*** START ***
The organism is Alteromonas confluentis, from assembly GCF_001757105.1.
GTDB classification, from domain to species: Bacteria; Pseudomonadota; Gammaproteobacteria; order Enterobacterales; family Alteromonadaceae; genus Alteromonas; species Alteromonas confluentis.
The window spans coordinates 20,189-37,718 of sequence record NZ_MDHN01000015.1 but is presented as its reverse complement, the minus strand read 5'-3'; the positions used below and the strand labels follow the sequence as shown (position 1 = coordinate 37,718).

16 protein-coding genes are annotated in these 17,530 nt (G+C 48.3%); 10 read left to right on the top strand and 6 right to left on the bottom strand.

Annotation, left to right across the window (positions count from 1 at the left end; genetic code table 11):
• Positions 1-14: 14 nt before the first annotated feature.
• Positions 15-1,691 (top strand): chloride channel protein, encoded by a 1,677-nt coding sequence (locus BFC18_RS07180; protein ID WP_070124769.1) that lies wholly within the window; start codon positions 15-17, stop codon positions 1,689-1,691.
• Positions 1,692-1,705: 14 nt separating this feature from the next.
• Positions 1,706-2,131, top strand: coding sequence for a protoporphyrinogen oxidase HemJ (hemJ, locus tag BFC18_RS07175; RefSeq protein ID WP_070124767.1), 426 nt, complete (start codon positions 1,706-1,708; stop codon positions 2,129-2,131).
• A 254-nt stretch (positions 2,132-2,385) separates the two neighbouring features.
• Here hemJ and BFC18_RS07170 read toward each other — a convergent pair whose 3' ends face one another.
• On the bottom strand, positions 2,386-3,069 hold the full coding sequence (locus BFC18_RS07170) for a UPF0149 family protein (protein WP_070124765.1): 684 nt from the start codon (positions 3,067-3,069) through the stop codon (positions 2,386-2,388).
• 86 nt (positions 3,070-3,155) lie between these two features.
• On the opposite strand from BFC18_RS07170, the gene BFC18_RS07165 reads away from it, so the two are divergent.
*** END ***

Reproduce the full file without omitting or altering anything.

The organism is Alteromonas confluentis, from assembly GCF_001757105.1.
GTDB classification, from domain to species: Bacteria; Pseudomonadota; Gammaproteobacteria; order Enterobacterales; family Alteromonadaceae; genus Alteromonas; species Alteromonas confluentis.
The window spans coordinates 20,189-37,718 of sequence record NZ_MDHN01000015.1 but is presented as its reverse complement, the minus strand read 5'-3'; the positions used below and the strand labels follow the sequence as shown (position 1 = coordinate 37,718).

16 protein-coding genes are annotated in these 17,530 nt (G+C 48.3%); 10 read left to right on the top strand and 6 right to left on the bottom strand.

Annotation, left to right across the window (positions count from 1 at the left end; genetic code table 11):
• Positions 1-14: 14 nt before the first annotated feature.
• Positions 15-1,691 (top strand): chloride channel protein, encoded by a 1,677-nt coding sequence (locus BFC18_RS07180; protein ID WP_070124769.1) that lies wholly within the window; start codon positions 15-17, stop codon positions 1,689-1,691.
• Positions 1,692-1,705: 14 nt separating this feature from the next.
• Positions 1,706-2,131, top strand: coding sequence for a protoporphyrinogen oxidase HemJ (hemJ, locus tag BFC18_RS07175; RefSeq protein ID WP_070124767.1), 426 nt, complete (start codon positions 1,706-1,708; stop codon positions 2,129-2,131).
• A 254-nt stretch (positions 2,132-2,385) separates the two neighbouring features.
• Here hemJ and BFC18_RS07170 read toward each other — a convergent pair whose 3' ends face one another.
• On the bottom strand, positions 2,386-3,069 hold the full coding sequence (locus BFC18_RS07170) for a UPF0149 family protein (protein WP_070124765.1): 684 nt from the start codon (positions 3,067-3,069) through the stop codon (positions 2,386-2,388).
• 86 nt (positions 3,070-3,155) lie between these two features.
• On the opposite strand from BFC18_RS07170, the gene BFC18_RS07165 reads away from it, so the two are divergent.